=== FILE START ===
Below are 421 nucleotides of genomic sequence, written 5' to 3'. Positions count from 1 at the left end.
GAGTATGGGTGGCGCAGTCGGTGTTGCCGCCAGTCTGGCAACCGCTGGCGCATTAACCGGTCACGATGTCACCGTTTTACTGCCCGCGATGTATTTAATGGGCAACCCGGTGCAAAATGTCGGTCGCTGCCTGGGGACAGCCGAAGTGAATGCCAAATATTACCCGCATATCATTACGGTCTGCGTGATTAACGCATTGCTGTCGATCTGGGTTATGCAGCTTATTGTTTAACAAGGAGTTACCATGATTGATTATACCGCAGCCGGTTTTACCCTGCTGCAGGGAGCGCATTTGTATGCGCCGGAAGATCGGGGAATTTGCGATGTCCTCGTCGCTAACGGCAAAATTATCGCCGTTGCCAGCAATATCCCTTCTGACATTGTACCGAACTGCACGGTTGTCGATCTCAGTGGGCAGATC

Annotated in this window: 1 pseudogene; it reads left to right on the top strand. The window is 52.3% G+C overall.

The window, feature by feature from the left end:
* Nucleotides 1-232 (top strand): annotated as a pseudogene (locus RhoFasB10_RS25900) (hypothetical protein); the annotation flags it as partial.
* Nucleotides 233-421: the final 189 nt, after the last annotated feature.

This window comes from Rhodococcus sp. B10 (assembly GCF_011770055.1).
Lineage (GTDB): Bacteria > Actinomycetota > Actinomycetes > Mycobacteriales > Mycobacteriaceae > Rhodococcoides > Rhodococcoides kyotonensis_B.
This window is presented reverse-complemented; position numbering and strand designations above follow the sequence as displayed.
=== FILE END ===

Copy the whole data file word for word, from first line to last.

Below are 421 nucleotides of genomic sequence, written 5' to 3'. Positions count from 1 at the left end.
GAGTATGGGTGGCGCAGTCGGTGTTGCCGCCAGTCTGGCAACCGCTGGCGCATTAACCGGTCACGATGTCACCGTTTTACTGCCCGCGATGTATTTAATGGGCAACCCGGTGCAAAATGTCGGTCGCTGCCTGGGGACAGCCGAAGTGAATGCCAAATATTACCCGCATATCATTACGGTCTGCGTGATTAACGCATTGCTGTCGATCTGGGTTATGCAGCTTATTGTTTAACAAGGAGTTACCATGATTGATTATACCGCAGCCGGTTTTACCCTGCTGCAGGGAGCGCATTTGTATGCGCCGGAAGATCGGGGAATTTGCGATGTCCTCGTCGCTAACGGCAAAATTATCGCCGTTGCCAGCAATATCCCTTCTGACATTGTACCGAACTGCACGGTTGTCGATCTCAGTGGGCAGATC

Annotated in this window: 1 pseudogene; it reads left to right on the top strand. The window is 52.3% G+C overall.

The window, feature by feature from the left end:
* Nucleotides 1-232 (top strand): annotated as a pseudogene (locus RhoFasB10_RS25900) (hypothetical protein); the annotation flags it as partial.
* Nucleotides 233-421: the final 189 nt, after the last annotated feature.

This window comes from Rhodococcus sp. B10 (assembly GCF_011770055.1).
Lineage (GTDB): Bacteria > Actinomycetota > Actinomycetes > Mycobacteriales > Mycobacteriaceae > Rhodococcoides > Rhodococcoides kyotonensis_B.
This window is presented reverse-complemented; position numbering and strand designations above follow the sequence as displayed.